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Copenhagen Suborbitals at Roskilde Airshow flight convention.
Jev Olsen/ Copenhagen Suborbitals
Copenhagen Suborbitals at Roskilde Airshow flight convention.
OUT OF THIS WORLD

A crowd-funded group of amateurs is planning to send a man into space

By Olivia Goldhill

Most hobbyists are content with ballroom dancing or a bit of life drawing. But Copenhagen Suborbitals, a group of 50 amateur space enthusiasts in Denmark, spend their spare time working on rocket launches. Their lofty goal is to send a man into space.

Mads Stenfatt, who’s in charge of the rockets’ parachutes, says the members of Copenhagen Suborbitals have day jobs and work on the space mission just “for the heck of it.”

“We want to do it because we can,” he tells Quartz. “It’s like when Edmund Hillary was asked why he wanted to climb Mount Everest and he said, ‘Because it’s there.’ We don’t want to make money or become a company. We only want to prove that this is possible.”

Copenhagen Suborbitals was founded in 2008 and has worked on four rocket launches so far. The first one, in 2010, didn’t get off the ground and the second, in 2011, had to be shut down mid-flight. Progress has been smoother since then, and in 2013, Copenhagen Suborbitals launched the world’s first actively guided rocket that was built by amateurs.

The Suborbitals is the most advanced amateur manned space mission group in the world, simply because its members are the only amateurs with such an ambitious goal. Other amateur groups have successfully sent rockets into space (video), but Stenfatt says that Copenhagen Suborbitals has its eye on a greater challenge.

“If we wanted to do a space launch, we would have easily done that already,” he says. “But because we want to put a man on top of the rocket at the end, that makes it more interesting.” Rockets can be sent into space by making them accelerate extremely fast, says Stenfatt, but this would kill any passengers on board.

This weekend, weather permitting, Copenhagen Suborbitals is planning its fifth rocket launch. It will take place in the Baltic sea, on the Danish island Bornholm, which is technically outside Danish territory. “We’re in international waters, so we’re outside of any rules and regulations that could interfere with our project,” says Stenfatt. “We can basically do whatever we want.”

Despite its aversion to rules, the group follows extensive safety precautions and works with the coastguard to maintain a safe perimeter around the launch. Copenhagen Suborbitals is entirely crowd-funded—it raised $11,395 for the latest launch through an Indiegogo campaign—and causing harm would seriously damage any future fundraising.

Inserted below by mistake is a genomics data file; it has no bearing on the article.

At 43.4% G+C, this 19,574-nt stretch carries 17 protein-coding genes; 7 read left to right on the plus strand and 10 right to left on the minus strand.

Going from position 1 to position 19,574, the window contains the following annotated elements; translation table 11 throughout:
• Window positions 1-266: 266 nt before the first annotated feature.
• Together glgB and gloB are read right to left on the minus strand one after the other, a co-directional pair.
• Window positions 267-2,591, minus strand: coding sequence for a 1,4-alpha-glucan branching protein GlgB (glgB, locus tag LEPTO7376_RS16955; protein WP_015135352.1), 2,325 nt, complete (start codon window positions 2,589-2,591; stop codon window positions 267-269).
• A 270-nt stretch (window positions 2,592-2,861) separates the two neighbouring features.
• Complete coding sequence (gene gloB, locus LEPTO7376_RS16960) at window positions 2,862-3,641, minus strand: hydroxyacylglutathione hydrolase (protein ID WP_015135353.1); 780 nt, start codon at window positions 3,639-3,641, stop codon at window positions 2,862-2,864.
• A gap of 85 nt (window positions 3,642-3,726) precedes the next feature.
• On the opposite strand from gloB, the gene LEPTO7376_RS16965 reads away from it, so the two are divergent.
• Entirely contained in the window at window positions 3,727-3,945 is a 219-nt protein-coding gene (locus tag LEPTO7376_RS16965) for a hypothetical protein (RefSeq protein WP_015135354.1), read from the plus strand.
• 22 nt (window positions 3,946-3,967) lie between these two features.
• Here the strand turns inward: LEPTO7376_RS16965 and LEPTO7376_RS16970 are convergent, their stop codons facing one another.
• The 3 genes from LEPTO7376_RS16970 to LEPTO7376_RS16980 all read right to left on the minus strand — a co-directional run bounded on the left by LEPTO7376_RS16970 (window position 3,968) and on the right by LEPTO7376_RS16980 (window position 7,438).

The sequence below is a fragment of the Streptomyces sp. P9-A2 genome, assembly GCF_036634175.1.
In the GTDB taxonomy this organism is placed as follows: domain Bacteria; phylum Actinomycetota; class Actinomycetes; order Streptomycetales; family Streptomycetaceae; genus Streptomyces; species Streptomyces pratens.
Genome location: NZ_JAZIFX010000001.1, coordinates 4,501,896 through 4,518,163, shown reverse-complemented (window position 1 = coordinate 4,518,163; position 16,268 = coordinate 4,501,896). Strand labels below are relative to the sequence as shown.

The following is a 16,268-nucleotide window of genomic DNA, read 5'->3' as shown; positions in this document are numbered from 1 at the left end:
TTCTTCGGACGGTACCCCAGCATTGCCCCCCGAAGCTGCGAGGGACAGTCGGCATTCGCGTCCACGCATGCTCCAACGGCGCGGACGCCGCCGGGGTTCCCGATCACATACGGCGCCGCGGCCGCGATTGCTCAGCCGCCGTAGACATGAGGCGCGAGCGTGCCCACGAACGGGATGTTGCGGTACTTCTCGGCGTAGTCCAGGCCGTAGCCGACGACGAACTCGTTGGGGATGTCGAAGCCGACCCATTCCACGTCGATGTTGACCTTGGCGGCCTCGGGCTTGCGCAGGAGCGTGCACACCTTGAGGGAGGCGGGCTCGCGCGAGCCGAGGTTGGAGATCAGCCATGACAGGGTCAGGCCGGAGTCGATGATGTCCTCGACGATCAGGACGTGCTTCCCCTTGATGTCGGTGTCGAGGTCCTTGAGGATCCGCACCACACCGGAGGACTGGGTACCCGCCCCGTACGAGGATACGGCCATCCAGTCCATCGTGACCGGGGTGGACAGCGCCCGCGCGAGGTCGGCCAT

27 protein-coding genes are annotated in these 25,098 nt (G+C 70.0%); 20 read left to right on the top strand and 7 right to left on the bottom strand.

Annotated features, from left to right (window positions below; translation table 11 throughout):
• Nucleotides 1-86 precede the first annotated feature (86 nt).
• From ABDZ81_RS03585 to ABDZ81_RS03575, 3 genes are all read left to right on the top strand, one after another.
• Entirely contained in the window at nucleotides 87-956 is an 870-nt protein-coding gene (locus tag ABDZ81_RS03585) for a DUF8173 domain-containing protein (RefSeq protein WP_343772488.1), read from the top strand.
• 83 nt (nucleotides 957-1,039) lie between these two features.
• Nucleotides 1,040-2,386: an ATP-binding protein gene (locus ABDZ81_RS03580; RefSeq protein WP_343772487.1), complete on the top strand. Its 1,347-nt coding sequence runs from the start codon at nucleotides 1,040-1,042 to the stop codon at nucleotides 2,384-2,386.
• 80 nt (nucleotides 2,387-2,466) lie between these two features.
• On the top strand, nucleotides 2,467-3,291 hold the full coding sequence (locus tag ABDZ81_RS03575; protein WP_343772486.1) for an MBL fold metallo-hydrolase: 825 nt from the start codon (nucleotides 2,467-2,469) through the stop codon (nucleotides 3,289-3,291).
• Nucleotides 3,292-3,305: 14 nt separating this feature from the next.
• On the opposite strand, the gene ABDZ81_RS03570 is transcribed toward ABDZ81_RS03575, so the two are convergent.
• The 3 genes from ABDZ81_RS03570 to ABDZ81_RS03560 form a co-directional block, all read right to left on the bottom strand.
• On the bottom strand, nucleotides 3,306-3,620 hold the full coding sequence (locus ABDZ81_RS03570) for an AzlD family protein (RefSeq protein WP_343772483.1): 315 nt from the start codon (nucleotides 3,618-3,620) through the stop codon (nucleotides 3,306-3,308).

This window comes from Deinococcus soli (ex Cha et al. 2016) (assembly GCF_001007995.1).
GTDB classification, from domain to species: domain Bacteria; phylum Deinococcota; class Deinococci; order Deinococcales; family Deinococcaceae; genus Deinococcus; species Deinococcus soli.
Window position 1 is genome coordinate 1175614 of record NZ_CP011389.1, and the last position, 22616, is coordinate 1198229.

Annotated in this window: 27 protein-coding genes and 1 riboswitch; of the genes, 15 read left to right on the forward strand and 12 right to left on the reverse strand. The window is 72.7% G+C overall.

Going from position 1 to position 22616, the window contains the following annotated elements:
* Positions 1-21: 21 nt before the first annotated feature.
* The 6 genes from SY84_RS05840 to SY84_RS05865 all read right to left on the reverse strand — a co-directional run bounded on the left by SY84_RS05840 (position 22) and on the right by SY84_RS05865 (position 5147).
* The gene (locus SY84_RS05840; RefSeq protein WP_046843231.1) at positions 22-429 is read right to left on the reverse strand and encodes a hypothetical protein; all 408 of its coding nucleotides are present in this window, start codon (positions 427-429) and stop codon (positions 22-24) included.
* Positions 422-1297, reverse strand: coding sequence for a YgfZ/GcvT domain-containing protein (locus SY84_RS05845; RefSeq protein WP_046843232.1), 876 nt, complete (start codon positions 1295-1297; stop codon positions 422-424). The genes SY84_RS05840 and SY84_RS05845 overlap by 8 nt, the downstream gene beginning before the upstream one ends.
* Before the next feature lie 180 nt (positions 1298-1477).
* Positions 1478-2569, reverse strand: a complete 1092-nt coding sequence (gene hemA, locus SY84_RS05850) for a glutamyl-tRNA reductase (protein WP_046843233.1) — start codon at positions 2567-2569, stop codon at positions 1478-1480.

For their upcoming rocket launch, Copenhagen Suborbitals expects to send a rocket just 8.3 km (5.15 miles) high, and will focus on testing a new engine and parachutes.

Stenfatt will be focused on his ballute parachute, which is inflated through a system of air vents. A second parachute will be deployed once the rocket descends back to 3km and should reduce the speed to 8 meters per second (18 mph) on landing. Stenfatt has built a predictive model to calculate where the rocket will land, and he’s ambitious about its accuracy: “I hope to be on a boat that will be at the calculated splashdown point and just catch it with my hands,” he says.

Other members of the group will be focused on the rocket’s engine, which will run off liquid oxygen and alcohol. The planned launch will be just the second time that a rocket in Denmark has flown using those liquids as energy. If all goes well, Copenhagen Suborbitals hopes that the next rocket launch will go to 20 km, which would be a European record for a liquid-fueled rocket.

There’s still a lot of work to do before Copenhagen Suborbitals can send a man into space. The group is planning to forgo a spacesuit by making the space capsule safe enough for a passenger, but members haven’t yet mapped out the precise steps to achieve that goal.

Stenfatt says he’s not sure how many launches it will take before the manned mission—“your guess is as good as mine,” he said—but the group expects to send a man into space by 2025. If Copenhagen Suborbitals manage to increase its rate to two launches per year, as Stenfatt hopes, then it will take another 20 rocket launches before there’s a passenger on board.

Copenhagen Suborbitals may be a group of amateurs, but they have the dedication of true professionals. Even if it takes a decade or longer, they don’t intend to stop until they’ve sent a man into space.

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